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Wed 11 Nov 2009 06:23 AM

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69% of Mideast CFOs expect upturn in 2010

Deloitte survey of chief financial officers in region reveals optimistic mood among most.

Optimism among chief financial officers in the Middle East rose during the third quarter of 2009, a new survey has revealed.

The results of the Deloitte Middle East survey of CFOs in the region indicated that 69 percent of respondents expected demand for their products and services to increase during the first half of 2010.

The survey was designed to benchmark corporate financial attitudes in the region and included participants from North Africa, the Levant region and the Gulf with business interests spread across a wide range of sectors.

"CFOs in the region believe that governments have been responsive in addressing the needs of the private sector in this downturn with unprecedented injections of capital and liquidity employed to support the credit markets," said James Babb, CFO programme leader for Deloitte Middle East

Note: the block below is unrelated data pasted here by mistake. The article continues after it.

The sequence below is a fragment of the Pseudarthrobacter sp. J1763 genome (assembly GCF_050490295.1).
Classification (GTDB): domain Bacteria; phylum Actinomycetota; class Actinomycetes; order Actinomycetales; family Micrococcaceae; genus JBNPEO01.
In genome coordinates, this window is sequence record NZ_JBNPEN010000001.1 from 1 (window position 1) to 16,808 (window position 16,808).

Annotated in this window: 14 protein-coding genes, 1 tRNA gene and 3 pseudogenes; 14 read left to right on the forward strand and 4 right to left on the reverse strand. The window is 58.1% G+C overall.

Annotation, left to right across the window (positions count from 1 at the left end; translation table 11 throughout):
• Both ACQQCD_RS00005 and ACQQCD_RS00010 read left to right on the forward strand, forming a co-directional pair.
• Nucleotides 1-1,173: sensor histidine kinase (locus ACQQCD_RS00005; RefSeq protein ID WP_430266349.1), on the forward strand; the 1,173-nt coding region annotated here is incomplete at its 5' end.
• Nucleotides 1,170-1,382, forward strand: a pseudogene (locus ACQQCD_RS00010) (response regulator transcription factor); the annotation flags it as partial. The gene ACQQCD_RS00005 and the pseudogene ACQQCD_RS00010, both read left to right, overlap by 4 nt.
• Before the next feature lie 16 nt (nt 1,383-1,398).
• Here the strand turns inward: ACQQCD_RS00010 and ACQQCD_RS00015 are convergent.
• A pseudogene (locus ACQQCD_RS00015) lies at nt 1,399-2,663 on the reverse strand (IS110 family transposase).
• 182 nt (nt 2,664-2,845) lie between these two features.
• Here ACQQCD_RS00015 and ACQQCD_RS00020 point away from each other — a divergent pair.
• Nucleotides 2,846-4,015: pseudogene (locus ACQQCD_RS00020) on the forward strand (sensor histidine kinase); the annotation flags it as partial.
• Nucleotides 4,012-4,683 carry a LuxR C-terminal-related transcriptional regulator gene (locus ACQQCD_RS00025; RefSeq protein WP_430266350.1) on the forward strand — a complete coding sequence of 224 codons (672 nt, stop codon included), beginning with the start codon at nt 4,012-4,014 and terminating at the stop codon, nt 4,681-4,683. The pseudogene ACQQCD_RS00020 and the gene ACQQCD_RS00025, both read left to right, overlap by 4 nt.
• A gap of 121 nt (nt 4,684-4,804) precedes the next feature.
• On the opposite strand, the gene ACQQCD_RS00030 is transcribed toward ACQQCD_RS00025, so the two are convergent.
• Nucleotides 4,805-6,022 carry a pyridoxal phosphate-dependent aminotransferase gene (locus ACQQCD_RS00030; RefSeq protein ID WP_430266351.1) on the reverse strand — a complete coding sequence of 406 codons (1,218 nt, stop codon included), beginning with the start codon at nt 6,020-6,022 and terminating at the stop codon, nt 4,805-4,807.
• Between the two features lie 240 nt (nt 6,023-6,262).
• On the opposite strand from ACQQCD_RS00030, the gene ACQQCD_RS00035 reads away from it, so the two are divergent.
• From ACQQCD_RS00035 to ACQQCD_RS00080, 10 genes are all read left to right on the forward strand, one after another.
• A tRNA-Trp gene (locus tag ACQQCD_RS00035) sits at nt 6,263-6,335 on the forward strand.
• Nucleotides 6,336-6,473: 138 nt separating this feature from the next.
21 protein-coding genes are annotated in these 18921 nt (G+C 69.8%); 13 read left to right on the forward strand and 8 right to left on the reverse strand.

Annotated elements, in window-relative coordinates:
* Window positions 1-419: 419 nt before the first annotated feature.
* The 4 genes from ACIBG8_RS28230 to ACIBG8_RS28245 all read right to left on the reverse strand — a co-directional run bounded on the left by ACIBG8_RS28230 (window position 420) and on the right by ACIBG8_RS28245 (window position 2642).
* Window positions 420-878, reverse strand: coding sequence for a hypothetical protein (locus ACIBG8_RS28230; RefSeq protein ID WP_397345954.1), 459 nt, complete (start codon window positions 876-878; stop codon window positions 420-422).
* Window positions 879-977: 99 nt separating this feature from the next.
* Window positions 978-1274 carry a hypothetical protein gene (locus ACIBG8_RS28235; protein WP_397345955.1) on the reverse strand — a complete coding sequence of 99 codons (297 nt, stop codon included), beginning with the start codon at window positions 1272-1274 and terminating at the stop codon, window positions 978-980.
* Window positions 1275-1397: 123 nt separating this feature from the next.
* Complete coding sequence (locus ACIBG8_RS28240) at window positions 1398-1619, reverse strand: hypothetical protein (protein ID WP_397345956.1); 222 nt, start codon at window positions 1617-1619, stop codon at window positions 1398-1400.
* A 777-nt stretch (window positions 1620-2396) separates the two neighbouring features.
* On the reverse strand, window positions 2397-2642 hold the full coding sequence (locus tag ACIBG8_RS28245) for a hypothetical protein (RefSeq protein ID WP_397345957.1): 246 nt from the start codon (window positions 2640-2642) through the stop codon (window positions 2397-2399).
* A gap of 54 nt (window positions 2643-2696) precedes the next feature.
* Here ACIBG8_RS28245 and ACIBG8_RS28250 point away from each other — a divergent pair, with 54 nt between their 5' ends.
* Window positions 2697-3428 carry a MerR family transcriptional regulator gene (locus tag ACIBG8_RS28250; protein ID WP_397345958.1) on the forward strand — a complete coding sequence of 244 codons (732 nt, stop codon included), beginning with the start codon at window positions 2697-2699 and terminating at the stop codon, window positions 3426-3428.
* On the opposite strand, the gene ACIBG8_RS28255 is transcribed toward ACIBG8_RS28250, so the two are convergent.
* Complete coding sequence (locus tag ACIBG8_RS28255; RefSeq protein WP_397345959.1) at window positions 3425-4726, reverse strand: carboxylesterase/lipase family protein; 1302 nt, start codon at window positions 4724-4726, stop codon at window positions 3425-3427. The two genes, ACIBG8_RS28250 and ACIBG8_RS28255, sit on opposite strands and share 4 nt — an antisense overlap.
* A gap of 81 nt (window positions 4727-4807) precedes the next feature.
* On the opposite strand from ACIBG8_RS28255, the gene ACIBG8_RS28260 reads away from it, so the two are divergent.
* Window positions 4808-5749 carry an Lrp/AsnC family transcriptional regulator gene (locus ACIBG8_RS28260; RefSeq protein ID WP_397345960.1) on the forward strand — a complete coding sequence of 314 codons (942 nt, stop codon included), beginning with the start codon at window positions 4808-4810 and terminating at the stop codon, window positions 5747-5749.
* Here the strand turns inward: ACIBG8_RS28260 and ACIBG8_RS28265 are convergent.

"This has set the stage for projected regional GDP growth for 2010 which outpaces the rest of the world by more than double."

The Deloitte survey also revealed the extent to which CFOs have reduced the scale of expenditure and delayed investment in order to manage their organisations effectively in the downturn and position them for anticipated future growth.

Nearly 89 percent of the CFOs said they planned to or have already cut back on discretionary spending such as travel, hotels, entertainment and training, while 40 percent expected to cut or have already cut current employee numbers while 71 percent have reduced staff hiring.

"In comparison to other Deloitte CFO surveys conducted around the globe during the second quarter of 2009, Middle East CFOs are generally more optimistic than their European counterparts," added Babb.

On Monday, the Nielsen Global Consumer Confidence Index for the third quarter of 2009 revealed greater optimism in the UAE.

The results showed that the UAE's index ranking had surged during the period from a score of 89 to 103, putting it eighth on the global list of 54 countries.

Job security remained the number one concern for UAE consumers although the number of people who feared losing their jobs fell from 36 percent in April to 24 percent in September, the index showed.

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